RadiOS part 1

Overview

In my opinion most radios, especially internet radios, have horrible interfaces. Small buttons, small displays, often touch, often several functions for each button.

So Erik and I set out to design a new, better radio for ourselves. Our main requirements were ease of use and a very physical UI. Something you’d want to touch and play with.

Platform

The Raspberry Pi is our platform of choice at the moment, so we have some physical restrictions and long boot time.

Physical designs

The cone

The cone radio. The cone sketch.

Our first idea was a cone that would rotate for volume and press down for on, next channel, off. A very basic look, and extreamly easy to use. What killed this was the size it would need to be to accomodate an rPi and the mechanical complexity of making the twist and click switch.

Brainstorming

Brainstorming.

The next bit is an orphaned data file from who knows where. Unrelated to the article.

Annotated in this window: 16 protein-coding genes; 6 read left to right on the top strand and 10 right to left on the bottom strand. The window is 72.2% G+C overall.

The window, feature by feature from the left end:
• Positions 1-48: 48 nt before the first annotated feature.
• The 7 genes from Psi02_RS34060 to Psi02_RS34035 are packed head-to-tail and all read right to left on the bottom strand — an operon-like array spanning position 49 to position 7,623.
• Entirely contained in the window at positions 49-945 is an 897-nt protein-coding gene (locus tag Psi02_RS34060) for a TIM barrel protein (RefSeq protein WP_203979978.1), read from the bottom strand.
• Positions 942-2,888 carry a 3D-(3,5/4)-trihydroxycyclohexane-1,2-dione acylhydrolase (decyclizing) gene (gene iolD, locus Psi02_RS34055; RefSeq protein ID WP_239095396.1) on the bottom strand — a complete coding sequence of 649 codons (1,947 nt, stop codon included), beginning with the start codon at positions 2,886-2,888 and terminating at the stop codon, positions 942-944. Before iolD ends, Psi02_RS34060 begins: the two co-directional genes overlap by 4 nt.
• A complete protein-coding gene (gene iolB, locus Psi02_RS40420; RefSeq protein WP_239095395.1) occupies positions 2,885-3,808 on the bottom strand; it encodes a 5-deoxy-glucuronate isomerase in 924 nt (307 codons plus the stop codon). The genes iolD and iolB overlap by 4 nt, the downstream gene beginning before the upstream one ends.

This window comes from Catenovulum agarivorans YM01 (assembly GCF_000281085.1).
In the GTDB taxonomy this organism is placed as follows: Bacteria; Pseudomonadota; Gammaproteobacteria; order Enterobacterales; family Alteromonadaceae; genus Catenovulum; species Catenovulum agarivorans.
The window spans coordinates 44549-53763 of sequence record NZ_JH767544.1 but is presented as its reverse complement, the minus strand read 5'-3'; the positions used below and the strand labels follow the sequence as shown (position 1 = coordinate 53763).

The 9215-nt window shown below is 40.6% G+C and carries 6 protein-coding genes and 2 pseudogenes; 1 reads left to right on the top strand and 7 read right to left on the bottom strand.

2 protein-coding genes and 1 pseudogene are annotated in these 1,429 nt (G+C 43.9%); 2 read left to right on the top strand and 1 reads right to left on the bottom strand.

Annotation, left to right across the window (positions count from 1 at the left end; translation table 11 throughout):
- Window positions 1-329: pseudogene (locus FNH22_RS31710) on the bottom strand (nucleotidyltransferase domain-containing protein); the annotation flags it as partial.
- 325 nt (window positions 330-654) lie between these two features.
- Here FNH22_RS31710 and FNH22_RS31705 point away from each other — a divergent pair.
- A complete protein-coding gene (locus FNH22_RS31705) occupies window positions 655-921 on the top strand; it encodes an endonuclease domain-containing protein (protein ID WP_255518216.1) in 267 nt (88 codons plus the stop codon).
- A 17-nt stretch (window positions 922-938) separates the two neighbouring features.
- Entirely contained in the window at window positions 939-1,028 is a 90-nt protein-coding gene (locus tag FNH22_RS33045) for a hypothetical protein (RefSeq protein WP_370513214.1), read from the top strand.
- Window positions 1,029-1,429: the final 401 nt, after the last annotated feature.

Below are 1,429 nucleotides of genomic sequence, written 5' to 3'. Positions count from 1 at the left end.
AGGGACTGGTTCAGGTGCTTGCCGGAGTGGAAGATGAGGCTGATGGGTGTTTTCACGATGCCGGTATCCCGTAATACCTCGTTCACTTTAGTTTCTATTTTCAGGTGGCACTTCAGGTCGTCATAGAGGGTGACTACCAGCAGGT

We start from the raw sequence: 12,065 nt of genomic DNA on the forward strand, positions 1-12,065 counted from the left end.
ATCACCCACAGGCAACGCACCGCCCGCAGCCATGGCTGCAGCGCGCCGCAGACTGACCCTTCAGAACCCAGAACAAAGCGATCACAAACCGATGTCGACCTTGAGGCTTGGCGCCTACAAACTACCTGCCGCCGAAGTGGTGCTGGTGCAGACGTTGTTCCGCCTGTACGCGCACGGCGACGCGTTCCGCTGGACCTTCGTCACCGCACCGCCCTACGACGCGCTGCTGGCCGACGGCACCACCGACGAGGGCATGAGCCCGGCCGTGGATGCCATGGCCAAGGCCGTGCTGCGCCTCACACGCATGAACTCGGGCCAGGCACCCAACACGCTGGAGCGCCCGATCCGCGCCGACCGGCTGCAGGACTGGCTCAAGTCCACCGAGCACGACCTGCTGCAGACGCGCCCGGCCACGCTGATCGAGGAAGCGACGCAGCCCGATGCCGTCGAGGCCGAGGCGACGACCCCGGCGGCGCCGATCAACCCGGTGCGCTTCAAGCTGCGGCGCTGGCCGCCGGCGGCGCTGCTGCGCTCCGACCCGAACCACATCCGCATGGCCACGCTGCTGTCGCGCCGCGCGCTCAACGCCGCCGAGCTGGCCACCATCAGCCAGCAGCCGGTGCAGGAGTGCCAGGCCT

So we hit the whiteboard. Some of the designs from our brainstorming:

  • A vertical rod with the radio sliding up/down for volume.
  • A body-like shape hanging from the wall.
  • A horizontal rod, where you pick up the radio and hang it on the position of the channel you want.
  • Magnets! Anything with magnets!

The chosen design

Inspired by the switch boards of early phone systems, we chose to make rows of connections where you’d short two rows to make two selections at once. One row for the channels, one for the volumes.

We went with magnets instead of jacks to make it look more modern and be quick to use.

Software

Netradio functionality can be solved in so many ways on the command line. From the most basic:

  • cvlc url / aplay url / mplayer url

The medium:

A cli frontend to MPD.

The advanced:

Musicbox. Image from woutervanwijk.nl.

The latter one is a brilliant use of the rPi. In short it includes out of the box support for Spotify, Google Music, Last.fm, internet radio, SoundCloud, local files, files from network shares. Controlled by a webUI or any existing MPD app.

We chose Musicbox.

To be continued...